Death on the cricket field is the worst thing for the sport, and it is also perhaps the best opportunity to act. Unless the authorities take notice now, they never will. That Philip Hughes is no more should force us to ensure that there’s no such occurrence in future in any form of cricket. People have questioned if the ambulance in Hughes’ case arrived a few minutes late, and if that resulted in valuable time lost. While such conjecture has little basis in fact, it is important to remember that there are many cricket games in India where there is no ambulance present, as already mentioned. Leave  tragedies from occurring in future. Having known Phil Hughes well, there is little doubt that Australia has lost a talented cricketer. Hughes was tipped for greatness by many and was all set to make a comeback in place of the injured Michael Clarke in the first Test. What makes the tragedy all the more unfortunate, is that he was wearing a helmet. While the manufacturer has said that it was of an older make, it doesn’t mean that Hughes could or should have died. But he did.

A five and a half ounce seasoned ball did take away one of the world’s best contemporary cricketers, and that’s the hard truth we will have to live with. It is also an eye opener for those who question why players are highly paid, why are they wearing gear all over and suggest that players should show bravado by not wearing a helmet. Frankly, there is no place for false bravado on the cricket pitch. For the sport to go on safe and sound, we need rules to be put in place by the ICC. More importantly, cricket boards across the world will then have to ensure that these rules are acted upon. While accidents may not occur every day, that they still do is enough cause for concern. Death on the cricket field is the worst thing for the sport, and it is also perhaps the best opportunity to act. Unless the authorities take notice now, they never will.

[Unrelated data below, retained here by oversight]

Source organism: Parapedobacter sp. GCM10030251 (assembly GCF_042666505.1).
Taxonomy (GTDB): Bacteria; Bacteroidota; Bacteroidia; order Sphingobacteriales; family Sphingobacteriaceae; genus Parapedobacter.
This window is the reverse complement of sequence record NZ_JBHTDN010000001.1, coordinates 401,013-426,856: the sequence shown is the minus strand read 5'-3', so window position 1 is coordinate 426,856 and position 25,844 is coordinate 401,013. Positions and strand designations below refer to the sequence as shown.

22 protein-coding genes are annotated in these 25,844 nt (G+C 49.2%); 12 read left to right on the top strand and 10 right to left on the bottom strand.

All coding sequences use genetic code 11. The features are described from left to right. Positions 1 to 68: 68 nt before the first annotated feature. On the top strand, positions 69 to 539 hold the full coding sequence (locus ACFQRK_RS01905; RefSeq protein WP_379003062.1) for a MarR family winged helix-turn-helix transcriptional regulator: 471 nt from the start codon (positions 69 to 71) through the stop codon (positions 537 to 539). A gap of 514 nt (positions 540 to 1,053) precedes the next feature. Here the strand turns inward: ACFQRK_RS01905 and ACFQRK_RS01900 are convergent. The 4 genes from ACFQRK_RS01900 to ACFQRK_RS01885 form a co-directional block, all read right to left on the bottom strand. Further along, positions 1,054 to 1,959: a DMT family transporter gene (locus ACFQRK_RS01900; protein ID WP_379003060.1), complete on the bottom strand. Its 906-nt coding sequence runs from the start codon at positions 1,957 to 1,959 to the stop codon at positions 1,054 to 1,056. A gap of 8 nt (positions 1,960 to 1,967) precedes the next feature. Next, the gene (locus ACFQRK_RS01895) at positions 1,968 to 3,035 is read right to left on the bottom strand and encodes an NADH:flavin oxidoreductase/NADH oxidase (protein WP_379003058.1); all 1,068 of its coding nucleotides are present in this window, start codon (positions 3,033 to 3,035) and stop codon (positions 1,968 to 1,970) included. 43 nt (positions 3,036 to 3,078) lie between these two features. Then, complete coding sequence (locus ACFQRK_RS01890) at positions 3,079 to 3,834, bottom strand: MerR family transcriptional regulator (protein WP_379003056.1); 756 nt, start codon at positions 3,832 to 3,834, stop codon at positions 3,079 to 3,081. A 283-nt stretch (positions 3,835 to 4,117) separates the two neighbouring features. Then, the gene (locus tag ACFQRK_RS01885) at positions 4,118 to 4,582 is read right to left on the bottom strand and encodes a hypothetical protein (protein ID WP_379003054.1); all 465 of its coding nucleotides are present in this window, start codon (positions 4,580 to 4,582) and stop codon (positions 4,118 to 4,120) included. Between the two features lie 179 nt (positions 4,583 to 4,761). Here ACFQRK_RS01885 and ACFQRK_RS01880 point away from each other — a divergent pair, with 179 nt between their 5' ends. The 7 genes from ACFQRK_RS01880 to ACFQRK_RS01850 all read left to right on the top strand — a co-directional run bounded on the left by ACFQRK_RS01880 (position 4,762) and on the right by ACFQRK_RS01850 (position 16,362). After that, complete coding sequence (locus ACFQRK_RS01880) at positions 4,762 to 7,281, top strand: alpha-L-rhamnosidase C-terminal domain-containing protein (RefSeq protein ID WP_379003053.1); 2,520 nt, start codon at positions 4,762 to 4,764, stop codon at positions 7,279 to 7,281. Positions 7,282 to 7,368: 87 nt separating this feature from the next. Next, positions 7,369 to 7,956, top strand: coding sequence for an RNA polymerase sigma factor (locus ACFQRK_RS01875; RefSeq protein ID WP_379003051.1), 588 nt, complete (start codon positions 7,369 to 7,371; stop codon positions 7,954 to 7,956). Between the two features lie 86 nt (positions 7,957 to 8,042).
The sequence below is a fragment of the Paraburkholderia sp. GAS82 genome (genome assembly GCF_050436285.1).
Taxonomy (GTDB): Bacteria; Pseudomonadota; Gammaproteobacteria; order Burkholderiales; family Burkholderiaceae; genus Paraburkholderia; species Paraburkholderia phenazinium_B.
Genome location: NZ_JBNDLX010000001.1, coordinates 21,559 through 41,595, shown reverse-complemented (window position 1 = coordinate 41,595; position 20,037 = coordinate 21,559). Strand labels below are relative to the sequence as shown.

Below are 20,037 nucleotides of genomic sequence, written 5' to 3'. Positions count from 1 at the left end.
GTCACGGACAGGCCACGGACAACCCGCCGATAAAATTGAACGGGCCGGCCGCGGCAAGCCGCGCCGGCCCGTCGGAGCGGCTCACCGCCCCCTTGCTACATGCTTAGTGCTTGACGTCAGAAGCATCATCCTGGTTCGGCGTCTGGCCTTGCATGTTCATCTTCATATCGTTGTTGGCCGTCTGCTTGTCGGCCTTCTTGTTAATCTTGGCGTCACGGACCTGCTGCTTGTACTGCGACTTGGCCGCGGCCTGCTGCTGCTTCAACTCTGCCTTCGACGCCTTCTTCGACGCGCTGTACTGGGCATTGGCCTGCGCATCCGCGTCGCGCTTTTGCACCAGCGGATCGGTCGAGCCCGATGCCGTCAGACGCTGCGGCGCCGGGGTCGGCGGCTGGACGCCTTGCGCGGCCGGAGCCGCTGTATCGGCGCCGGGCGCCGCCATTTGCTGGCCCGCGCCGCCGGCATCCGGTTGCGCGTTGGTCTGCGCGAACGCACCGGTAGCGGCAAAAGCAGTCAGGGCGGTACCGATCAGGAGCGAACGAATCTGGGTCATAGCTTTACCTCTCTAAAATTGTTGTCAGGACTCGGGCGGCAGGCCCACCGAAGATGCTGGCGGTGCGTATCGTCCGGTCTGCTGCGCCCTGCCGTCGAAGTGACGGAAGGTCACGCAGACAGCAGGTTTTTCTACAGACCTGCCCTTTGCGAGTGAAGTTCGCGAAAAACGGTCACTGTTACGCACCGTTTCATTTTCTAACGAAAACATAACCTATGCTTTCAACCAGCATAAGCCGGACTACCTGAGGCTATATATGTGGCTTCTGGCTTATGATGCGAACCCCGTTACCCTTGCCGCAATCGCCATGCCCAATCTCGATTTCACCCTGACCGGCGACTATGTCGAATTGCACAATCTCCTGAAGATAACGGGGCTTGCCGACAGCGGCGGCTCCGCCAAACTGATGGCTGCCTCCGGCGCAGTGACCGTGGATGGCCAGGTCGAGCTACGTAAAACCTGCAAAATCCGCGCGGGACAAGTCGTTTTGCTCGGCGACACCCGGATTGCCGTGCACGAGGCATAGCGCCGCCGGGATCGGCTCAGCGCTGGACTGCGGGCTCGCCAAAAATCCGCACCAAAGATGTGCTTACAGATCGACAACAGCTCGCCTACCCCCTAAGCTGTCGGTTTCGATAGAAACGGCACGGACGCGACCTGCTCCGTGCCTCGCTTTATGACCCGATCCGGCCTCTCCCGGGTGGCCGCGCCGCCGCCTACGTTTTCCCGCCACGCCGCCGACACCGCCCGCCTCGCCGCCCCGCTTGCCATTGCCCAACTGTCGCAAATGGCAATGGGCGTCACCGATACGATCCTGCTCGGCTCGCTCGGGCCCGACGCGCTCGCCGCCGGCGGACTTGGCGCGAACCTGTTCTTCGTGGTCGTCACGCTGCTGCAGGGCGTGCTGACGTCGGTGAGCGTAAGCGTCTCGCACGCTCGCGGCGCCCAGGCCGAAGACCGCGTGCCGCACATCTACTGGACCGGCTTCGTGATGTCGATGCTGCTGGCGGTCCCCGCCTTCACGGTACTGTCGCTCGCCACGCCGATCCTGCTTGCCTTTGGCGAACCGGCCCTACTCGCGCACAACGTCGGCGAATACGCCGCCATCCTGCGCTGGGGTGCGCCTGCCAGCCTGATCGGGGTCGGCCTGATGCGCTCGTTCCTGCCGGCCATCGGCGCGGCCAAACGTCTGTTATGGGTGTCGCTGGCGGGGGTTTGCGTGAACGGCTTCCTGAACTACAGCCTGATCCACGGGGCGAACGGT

That Philip Hughes is no more should force us to ensure that there’s no such occurrence in future in any form of cricket. People have questioned if the ambulance in Hughes’ case arrived a few minutes late, and if that resulted in valuable time lost. While such conjecture has little basis in fact, it is important to remember that there are many cricket games in India where there is no ambulance present, as already mentioned. Leave alone a few minutes, it might take hours for an ambulance to be summoned and brought to a first class cricket match in any part of India. That perhaps, is the takeaway for the BCCI from the Phil Hughes tragedy. Finally, while we mourn Hughes, it is important we spare a thought for Sean Abbot, the 22 year old fast bowler who bowled the fatal ball to Hughes.

He is in no way responsible for the tragedy, but will forever have to live with this trauma. Can Abbot outgrow what happened? Is it humanly possible to forget and move on? It is the responsibility of the entire cricket fraternity to stand united behind this youngster. He may take time to recover, but it will be another tragedy if he decided on giving up what he does best, bowl fast. Finally, some have suggested that the bouncer should be banned. It is the most absurd suggestion, to say the least. Such statements border on paranoia and can only end up destroying the game in the long term. Despite the tragedy the game will surely move on and with time, Philip Hughes will be confined to one of the game’s unhappiest memories. It will be a grave disservice to Hughes if he is merely restricted to being a sad memory. Rather, it is important that we learn a few lessons from the tragedy. Let Hughes forever be with us as a lesson, and not a memory.